A second round of talks between officials of South and North Korea on next month's Olympics and easing tension plunged into a stalemate Saturday, with each side blaming the other for lack of progress.

But the five-member delegations agreed to meet again Monday at this truce village, 35 miles north of Seoul.After Saturday's talks, which lasted 2 hours and 35 minutes, 10 minutes less than Friday, the chief North Korean delegate, Chon Kum Chol, accused South Korea of being "insincere" and refusing to make concessions.

South Korean negotiators showed disappointment and said the current series of talks may fail to make a breakthrough in the icy relations between the two Koreas.

"It is up to them and any progress of the talks depends on how the North comes out on Monday," Park Joon-kyu, the chief South Korean delegate, said.

South Korea and North Korea are technically still at war, since no peace treaty was signed. More than 1 million heavily armed soldiers face each other across a 150-mile border.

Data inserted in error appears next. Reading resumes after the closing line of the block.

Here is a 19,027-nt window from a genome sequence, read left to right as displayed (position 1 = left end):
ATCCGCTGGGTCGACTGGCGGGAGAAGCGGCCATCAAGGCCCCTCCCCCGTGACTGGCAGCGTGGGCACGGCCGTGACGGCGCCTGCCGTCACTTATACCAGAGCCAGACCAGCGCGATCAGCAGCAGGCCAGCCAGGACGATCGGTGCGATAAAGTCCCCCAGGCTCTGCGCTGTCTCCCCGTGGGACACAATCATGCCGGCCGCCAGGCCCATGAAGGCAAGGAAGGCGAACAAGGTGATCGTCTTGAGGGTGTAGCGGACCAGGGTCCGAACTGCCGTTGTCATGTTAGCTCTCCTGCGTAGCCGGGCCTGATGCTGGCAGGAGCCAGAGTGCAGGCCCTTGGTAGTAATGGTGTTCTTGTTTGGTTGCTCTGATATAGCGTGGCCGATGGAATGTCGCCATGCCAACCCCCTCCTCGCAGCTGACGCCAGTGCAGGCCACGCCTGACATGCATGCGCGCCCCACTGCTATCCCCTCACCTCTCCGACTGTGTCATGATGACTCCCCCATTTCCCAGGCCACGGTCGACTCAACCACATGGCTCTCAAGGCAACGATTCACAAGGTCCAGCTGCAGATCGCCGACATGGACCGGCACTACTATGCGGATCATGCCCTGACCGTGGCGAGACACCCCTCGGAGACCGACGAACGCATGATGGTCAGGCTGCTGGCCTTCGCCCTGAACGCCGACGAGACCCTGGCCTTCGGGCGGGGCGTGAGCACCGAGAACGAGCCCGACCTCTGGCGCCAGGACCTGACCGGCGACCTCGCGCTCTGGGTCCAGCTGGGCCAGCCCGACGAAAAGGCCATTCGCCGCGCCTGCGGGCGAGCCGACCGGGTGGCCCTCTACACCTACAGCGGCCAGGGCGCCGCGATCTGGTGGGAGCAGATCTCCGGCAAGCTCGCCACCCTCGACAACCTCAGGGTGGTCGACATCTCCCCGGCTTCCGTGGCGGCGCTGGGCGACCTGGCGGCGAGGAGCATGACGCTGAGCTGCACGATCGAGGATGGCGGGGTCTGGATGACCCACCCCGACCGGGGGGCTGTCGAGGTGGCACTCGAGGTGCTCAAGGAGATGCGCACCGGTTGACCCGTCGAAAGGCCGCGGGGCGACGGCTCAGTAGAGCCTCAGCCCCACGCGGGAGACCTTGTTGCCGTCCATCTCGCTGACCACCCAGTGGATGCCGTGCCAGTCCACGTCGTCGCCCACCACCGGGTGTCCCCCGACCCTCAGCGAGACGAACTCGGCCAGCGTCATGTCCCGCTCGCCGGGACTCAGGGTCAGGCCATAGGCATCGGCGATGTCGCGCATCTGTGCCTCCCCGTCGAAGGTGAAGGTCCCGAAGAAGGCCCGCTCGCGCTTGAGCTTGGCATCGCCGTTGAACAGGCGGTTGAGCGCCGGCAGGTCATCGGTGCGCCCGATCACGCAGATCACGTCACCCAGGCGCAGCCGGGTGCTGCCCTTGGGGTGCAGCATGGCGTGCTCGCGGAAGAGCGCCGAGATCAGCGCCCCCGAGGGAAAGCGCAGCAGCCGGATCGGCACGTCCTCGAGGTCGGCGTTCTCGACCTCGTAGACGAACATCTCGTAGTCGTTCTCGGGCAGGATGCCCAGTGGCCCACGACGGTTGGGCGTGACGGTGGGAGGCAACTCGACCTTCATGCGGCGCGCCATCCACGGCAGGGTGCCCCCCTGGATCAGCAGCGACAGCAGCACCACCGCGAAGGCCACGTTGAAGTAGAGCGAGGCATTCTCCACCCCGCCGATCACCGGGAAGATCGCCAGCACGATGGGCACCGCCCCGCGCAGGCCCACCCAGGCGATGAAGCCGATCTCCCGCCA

Park said the current negotiations, which began Friday, may fall apart if North Korea shows no flexibility in Monday's talks.

"Our proposals presented today are final and we have nothing more to offer," he said.

With the Olympics only 28 days away, Park said North Korea was still clinging to its demand to co-host the Games, apparently to use it as a negotiating tool for its call for a non-aggression pact.

Park said the only solution is for the North to abandon its position and take part in the Games, which start Sept. 17. But he said he doubted the North would agree.

"I still think the chance of North Korea participating in the Seoul Games is one in a thousand," Park said.

He also said negotiations on the Olympics should be finished before the end of this month because of a Sept. 2 entry deadline, and proposed that an expanded meeting of lawmakers from both sides convene in the North Korean capital of Pyongyang on Aug. 29 to take up the Olympic issue.

North Korean officials did not respond to the proposal.

North Korea has said it will boycott the Olympics unless it is allowed to co-host the Games. South Korea fears the North may use terrorism to disrupt the Games.